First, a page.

My name is Aliza and I’m a gadget addict.
Yep. I don’t deny it. I’m one of those people who can’t keep her hands off her smartphone when she’s sitting across from you at the coffee shop. You know the type. The one who knows the nicknames of more people on the Hearts Multiplayer App than of relatives. Who keeps her iPad on the night table so she can check Facebook before her feet hit the floor in the morning.
The only thing I have to say for myself is that I’m aware of and fighting my addiction. Some days more successfully than others.
I’ve weaned myself off reading and sending Whatsapp while driving. Yay! Once upon a time, in primitive times, people might have been considered insane if they consciously took their eyes off the road for “only” a minute or two while driving at 60 mph but now you probably appreciate that achievement.
I can refrain from taking my phone out of my purse and off silent after the movie, when I’m having dinner with friends…without needing a Xanax. I’ve even been known to LEAVE THE HOUSE WITHOUT MY SMARTPHONE! (but that may be as a result of encroaching forgetfulness)
I believe that having a few real flesh and blood friends is healthier than having hundreds of Facebook friends. I realize that I’m fortunate to have a living, breathing human being sharing my house who cares about me and actually enjoys talking to me. I know how dangerous it can be to be totally unaware of my surroundings as I cross busy streets or walk down partially deserted streets after dark.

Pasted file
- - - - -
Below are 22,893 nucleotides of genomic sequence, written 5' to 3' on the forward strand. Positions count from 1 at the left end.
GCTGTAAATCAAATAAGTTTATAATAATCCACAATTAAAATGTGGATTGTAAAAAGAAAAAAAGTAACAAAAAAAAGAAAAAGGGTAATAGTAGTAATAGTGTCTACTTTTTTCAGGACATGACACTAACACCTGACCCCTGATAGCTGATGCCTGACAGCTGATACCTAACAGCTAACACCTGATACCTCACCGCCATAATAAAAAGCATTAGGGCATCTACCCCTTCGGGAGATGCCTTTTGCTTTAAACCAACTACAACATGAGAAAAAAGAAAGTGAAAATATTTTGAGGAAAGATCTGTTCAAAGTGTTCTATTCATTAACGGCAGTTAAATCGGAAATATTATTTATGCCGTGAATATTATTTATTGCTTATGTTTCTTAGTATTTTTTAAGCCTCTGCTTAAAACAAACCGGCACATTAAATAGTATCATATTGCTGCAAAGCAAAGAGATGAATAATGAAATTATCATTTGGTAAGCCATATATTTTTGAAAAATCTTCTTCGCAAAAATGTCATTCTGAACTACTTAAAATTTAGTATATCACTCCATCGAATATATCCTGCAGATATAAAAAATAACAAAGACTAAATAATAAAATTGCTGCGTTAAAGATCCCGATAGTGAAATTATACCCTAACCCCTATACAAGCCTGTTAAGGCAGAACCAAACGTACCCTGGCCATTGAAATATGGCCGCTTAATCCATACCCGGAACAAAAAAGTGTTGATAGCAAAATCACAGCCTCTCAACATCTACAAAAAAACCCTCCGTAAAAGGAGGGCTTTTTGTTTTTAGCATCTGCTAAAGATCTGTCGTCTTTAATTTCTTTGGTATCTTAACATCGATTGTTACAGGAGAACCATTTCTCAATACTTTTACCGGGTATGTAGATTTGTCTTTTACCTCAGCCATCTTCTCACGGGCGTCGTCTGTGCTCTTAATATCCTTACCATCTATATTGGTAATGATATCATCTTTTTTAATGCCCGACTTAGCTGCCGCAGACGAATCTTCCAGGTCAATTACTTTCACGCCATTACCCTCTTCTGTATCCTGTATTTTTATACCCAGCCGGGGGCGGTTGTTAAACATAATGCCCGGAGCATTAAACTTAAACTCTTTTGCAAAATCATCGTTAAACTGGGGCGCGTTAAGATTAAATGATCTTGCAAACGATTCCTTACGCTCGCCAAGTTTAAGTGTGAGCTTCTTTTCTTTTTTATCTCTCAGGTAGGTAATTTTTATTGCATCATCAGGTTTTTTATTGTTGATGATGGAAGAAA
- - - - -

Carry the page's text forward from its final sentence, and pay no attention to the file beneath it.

And yet…sometimes I wonder.
As someone once said (when he was a young person), the times they are a’changin’.
Our kids’ and certainly our grandkids’ world is full of electronics from Day One. Eighteen-month-olds have that swiping motion down pat to change screens (maybe year olds). Several of our toddler grandchildren call me on their own. No parent required. They identify my photo sitting right there alongside my phone number, swipe to send and happily chatter away to me in gibberish. Instead of being engrossed in a book, our older grandchildren spend hours (or as much time as parents allow) watching clips and entire shows on their phones.
Maybe it’s an old person thing – thinking that books are intrinsically better than electronic entertainment. Maybe it’s very 1990s to believe that in-person conversation is more valuable than texting. Hey, it’s true that the less one engages in face-to-face conversation, the less she needs all that pesky vocabulary to be gained by reading books.
Soon there’ll be driver-less cars so we can text to our hearts’ content while traveling. We can learn to use walking sticks like the vision-impaired so that we can keep our eyes on our screens while getting around outside. And, anyway, maybe soon there’ll be no need to even go outside.
(a) Kindle versus (b) print books? (a) Amazon versus (b) Barnes & Noble? (a) Webinar versus (b) professional conference? If you answered (b), (b) and (b) maybe you’re a
So, here’s the thing. I think my outrageous addiction to electronics helps me feel comfortable saying (out loud) that I mourn the simpler days of walking barefoot with my friends during the long Texas summer evenings, feeling the warm, soft asphalt under our feet, looking at the lightning bugs and listening to crickets; that I’m ridiculously ecstatic to have grandchildren who love to read; that I’m fighting to reduce my screen time and my gadget budget.
I can’t help but believe that my generation is exceedingly lucky to have not had the temptation to live a solitary, sedentary existence, inside our homes, iPad or iPhone in hand. But, at the same time, I know that it’s an old person’s belief. And that’s as it should be. We had our chance to change the world for the better (and I think we haven’t done a terrible job so far compared to our parents’ world).
So here’s my prayer: May our children and grandchildren make a better world with these crazy electronic tools in their hands, because it doesn’t look like they’re going anywhere in the near future.